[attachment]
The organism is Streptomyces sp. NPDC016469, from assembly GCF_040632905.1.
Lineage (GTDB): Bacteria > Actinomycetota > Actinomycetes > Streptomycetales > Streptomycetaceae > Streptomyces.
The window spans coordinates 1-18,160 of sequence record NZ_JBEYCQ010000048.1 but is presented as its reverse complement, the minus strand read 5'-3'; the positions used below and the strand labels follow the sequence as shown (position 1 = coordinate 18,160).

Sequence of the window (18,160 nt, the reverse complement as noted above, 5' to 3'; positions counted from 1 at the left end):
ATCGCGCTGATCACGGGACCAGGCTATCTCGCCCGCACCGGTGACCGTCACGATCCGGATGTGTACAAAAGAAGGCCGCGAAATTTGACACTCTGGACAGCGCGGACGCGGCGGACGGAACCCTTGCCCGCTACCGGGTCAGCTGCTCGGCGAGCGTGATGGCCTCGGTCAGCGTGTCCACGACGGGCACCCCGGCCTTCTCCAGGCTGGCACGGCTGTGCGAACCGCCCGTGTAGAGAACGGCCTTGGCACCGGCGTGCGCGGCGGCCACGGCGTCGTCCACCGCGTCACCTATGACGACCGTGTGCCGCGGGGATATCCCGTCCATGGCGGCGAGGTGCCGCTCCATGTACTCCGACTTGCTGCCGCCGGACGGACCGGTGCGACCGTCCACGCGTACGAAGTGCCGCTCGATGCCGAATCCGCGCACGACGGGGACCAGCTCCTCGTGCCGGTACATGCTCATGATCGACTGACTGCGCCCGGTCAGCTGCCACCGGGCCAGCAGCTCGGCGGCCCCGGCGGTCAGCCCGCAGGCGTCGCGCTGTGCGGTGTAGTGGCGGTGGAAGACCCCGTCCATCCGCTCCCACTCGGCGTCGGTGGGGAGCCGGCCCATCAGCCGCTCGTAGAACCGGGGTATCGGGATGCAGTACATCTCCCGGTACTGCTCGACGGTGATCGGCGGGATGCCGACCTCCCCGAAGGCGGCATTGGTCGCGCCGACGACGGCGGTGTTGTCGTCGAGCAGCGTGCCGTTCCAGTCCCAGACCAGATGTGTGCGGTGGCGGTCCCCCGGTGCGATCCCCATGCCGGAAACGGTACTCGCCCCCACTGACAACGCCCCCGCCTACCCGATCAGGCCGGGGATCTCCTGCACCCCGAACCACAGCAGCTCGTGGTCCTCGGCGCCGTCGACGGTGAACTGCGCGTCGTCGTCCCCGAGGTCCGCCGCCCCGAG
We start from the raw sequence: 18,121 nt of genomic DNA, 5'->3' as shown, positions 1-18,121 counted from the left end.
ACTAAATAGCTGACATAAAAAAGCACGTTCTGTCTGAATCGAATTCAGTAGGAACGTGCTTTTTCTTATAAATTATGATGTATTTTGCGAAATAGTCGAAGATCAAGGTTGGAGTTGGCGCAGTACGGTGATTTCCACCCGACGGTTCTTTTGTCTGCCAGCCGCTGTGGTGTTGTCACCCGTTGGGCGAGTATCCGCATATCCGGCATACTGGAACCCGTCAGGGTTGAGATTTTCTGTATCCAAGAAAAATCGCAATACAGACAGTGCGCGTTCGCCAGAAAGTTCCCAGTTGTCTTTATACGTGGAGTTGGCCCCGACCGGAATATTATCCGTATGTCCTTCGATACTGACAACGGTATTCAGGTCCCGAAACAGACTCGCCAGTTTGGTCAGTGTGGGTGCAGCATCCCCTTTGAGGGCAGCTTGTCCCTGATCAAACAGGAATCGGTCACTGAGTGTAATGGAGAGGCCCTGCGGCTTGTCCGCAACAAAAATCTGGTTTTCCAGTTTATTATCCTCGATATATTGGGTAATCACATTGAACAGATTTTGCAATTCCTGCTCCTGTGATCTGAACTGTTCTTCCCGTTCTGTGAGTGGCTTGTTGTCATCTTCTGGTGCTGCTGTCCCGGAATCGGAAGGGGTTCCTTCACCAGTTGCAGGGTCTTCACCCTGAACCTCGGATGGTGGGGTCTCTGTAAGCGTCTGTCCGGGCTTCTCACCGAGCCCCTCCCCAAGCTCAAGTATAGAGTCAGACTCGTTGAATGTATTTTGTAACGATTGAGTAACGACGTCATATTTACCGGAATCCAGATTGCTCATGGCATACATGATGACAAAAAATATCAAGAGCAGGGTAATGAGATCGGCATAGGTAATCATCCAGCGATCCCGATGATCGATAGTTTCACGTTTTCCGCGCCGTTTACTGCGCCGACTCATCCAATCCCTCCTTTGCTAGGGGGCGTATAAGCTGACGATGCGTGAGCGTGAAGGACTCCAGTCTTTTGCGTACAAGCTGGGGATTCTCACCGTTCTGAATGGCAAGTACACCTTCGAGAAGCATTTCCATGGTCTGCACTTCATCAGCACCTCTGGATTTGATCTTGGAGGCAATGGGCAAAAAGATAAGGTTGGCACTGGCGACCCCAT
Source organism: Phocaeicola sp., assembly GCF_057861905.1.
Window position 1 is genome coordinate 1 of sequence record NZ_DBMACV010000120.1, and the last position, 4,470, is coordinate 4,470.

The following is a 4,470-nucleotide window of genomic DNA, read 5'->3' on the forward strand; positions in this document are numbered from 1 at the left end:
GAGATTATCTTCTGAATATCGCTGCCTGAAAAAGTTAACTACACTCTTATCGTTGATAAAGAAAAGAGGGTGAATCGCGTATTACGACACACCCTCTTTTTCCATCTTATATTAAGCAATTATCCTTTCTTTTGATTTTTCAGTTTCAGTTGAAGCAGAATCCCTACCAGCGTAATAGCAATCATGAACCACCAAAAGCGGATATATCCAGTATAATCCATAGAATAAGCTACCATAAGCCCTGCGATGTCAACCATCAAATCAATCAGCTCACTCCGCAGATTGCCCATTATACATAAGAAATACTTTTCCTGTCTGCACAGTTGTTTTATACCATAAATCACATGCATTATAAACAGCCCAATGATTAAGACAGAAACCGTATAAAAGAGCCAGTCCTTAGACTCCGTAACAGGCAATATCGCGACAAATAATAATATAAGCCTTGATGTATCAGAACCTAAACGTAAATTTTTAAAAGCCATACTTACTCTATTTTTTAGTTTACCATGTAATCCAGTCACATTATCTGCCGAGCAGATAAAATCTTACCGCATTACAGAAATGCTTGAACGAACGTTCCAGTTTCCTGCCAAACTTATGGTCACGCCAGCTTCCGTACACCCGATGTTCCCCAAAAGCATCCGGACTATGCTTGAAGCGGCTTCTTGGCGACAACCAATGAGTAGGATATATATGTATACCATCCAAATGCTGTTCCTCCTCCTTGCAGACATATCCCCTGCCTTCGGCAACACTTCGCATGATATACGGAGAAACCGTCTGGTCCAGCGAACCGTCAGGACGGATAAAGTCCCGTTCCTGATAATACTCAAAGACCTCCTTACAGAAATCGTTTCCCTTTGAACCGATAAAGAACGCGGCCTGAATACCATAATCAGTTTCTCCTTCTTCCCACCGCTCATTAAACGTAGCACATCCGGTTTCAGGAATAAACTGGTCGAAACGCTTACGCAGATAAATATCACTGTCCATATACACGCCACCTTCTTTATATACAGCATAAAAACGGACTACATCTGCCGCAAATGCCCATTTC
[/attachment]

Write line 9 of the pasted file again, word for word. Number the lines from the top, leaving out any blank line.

Window position 1 is genome coordinate 1 of sequence record NZ_DBMACV010000120.1, and the last position, 4,470, is coordinate 4,470.